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The Rector--A Christian Murder Mystery
The Rector Late 1954, Solo, Mississippi, ten miles north of notorious Parchman Penitentiary— \tWhen Calvary Episcopal Church’s young rector dies of a heart attack, Martha McRae, a 42-year-old widow, becomes suspicious after she learns that the preacher had been intimately involved with her Bible study friend, Mary Magden Grater, married to the wealthy Capp Grater. Because of the affair, Martha suspects that Capp might have had a hand in the preacher’s death.       But Martha has a dilemma: Does she keep the affair (which is the motive for murder) a secret, and let a possible murderer go free? Or, does she reveal the secret, knowing that her friend’s unfortunate past as a prostitute will be exposed in a murder trial, destroying Mary and her child’s life? Martha is torn.       Meanwhile, the church’s new rector—Father Thomas Cain—arrives, and captivates everyone with his prosperity preaching and good works. But Martha and her friend, Johnny Johnson—a local bee farmer—aren’t convinced. They believe there’s more to this dynamic preacher than meets the eye.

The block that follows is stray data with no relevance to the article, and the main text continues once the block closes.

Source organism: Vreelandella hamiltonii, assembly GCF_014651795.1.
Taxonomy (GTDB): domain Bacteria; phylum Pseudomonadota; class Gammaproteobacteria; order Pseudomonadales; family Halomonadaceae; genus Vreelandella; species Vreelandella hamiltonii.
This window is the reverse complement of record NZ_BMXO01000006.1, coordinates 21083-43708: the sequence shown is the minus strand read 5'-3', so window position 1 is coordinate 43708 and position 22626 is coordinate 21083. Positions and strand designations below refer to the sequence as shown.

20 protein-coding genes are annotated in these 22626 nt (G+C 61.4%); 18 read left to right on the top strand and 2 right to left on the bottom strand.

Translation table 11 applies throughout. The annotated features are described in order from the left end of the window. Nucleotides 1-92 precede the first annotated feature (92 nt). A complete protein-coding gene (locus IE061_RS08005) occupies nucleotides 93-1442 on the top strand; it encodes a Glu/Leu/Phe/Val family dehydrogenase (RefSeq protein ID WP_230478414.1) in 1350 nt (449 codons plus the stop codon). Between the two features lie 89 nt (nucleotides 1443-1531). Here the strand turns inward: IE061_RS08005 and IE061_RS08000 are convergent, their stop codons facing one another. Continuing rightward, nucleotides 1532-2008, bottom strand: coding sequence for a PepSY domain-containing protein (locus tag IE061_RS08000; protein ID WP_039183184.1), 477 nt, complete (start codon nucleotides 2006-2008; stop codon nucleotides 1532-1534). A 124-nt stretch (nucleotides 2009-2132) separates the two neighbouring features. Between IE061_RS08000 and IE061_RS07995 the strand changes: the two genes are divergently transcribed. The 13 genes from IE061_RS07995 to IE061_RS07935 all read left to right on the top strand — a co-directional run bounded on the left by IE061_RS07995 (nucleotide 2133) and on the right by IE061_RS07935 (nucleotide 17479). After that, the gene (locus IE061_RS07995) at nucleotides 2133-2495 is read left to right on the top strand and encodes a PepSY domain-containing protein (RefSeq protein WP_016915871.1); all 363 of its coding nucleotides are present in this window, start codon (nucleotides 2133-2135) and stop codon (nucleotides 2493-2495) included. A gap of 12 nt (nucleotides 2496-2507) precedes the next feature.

Reviews
Thompson’s engaging, high-energy Christian murder mystery is narrated by Martha McRae, a woman living in a small Mississippi town who seeks to solve the mystery of the sudden death of pastor David Baddour. Throughout the novel, readers are introduced to the cast of characters who inhabit the small Delta town in the 1950s. The book gleefully mixes all the elements of a small-town murder mystery—gossip, foul play, backstabbing—and, as more is revealed about Pastor Baddour and the other townspeople, more mysteries, hypocrisies, and dangers add to the intrigue. In spite of the danger McRae faces, she leaves no stone unturned. As she moves closer to solving the mystery, she must grapple with difficult truths about faith, honesty, sin, and redemption. With its exploration of small-town life in and close examination of the inhabitants of the town, Thompson’s tale looks intimately at what it means to function in a community—how a population can reveal and obscure the truth. Folded into the narrative are many Christian lessons, musings, and references, which can be interesting and edifying for some readers of faith. (BookLife)

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